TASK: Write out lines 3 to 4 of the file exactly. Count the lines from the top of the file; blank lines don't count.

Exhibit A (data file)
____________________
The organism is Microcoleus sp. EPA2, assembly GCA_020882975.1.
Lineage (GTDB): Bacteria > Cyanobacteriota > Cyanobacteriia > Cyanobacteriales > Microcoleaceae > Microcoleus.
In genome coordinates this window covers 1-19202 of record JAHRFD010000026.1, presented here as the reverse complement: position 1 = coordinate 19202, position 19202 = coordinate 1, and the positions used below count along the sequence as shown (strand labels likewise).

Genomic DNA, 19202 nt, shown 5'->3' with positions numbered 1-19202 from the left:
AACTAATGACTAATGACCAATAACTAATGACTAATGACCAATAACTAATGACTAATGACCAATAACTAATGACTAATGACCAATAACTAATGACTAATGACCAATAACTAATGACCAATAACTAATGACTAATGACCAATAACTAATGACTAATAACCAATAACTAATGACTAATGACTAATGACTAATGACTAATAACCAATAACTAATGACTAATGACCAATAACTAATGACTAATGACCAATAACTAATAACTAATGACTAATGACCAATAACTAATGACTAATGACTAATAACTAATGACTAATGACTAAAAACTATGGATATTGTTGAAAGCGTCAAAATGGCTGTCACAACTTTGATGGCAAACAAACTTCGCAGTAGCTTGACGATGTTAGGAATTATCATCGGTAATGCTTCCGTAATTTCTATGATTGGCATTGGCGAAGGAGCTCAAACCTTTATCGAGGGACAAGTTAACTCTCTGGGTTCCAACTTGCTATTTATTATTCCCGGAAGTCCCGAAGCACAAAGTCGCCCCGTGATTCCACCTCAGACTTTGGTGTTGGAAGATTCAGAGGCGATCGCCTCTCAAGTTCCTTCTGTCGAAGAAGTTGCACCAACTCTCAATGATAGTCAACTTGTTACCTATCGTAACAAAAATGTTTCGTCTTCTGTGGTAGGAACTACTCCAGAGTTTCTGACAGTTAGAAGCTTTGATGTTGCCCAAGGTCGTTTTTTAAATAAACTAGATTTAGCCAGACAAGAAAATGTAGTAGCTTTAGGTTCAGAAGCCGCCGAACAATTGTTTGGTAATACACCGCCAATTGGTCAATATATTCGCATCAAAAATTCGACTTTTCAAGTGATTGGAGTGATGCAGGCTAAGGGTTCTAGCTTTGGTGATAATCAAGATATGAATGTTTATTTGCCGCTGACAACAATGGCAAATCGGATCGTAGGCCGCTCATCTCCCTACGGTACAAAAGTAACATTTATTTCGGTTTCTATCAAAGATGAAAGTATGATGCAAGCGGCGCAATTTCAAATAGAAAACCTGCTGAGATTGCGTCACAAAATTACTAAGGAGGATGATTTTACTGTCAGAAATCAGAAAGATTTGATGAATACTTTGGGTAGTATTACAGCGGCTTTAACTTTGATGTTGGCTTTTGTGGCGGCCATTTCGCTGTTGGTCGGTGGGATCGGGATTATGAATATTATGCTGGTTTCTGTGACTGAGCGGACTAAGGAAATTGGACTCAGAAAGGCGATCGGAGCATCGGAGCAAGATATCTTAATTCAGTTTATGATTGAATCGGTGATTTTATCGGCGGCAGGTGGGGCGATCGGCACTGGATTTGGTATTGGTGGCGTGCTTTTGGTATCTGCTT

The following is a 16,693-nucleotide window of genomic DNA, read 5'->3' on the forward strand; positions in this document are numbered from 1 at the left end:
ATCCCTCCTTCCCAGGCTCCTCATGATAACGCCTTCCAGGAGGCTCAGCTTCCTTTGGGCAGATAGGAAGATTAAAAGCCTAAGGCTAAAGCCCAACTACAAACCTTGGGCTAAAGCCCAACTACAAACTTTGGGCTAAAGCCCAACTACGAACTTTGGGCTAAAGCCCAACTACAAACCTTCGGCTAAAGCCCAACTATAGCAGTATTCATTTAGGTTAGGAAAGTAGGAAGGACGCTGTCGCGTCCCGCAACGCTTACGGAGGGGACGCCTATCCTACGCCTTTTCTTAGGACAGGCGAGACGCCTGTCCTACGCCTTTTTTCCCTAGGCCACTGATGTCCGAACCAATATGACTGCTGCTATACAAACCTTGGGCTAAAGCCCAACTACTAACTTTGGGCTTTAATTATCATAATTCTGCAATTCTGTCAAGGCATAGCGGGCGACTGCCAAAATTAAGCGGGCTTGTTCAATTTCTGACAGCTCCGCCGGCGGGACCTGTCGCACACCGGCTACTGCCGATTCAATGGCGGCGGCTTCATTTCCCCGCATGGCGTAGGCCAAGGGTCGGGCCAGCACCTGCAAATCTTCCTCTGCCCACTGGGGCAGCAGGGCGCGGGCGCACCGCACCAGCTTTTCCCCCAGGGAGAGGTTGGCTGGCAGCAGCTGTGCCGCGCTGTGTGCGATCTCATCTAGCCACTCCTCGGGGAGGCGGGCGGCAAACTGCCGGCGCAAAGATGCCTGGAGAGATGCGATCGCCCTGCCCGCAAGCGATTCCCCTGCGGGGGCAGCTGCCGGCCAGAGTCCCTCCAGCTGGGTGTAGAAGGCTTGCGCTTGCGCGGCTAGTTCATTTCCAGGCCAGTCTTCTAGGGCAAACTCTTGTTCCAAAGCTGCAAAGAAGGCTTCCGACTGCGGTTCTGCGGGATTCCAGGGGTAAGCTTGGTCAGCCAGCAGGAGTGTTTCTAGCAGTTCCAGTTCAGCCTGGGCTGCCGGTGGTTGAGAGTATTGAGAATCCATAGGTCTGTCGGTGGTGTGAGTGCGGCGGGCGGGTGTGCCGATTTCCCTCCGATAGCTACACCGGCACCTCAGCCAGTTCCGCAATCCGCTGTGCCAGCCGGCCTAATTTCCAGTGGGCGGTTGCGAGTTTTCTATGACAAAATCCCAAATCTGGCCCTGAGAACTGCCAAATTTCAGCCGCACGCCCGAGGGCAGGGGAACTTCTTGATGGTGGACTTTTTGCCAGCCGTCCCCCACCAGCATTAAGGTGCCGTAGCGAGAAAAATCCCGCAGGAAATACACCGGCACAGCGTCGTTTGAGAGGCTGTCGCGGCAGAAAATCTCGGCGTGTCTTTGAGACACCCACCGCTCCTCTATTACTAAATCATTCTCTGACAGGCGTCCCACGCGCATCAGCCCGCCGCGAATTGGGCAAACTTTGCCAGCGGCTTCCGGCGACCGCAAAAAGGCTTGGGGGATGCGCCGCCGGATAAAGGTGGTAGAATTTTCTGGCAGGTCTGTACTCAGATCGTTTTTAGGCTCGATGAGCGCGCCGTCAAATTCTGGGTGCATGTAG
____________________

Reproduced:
In genome coordinates this window covers 1-19202 of record JAHRFD010000026.1, presented here as the reverse complement: position 1 = coordinate 19202, position 19202 = coordinate 1, and the positions used below count along the sequence as shown (strand labels likewise).

Genomic DNA, 19202 nt, shown 5'->3' with positions numbered 1-19202 from the left: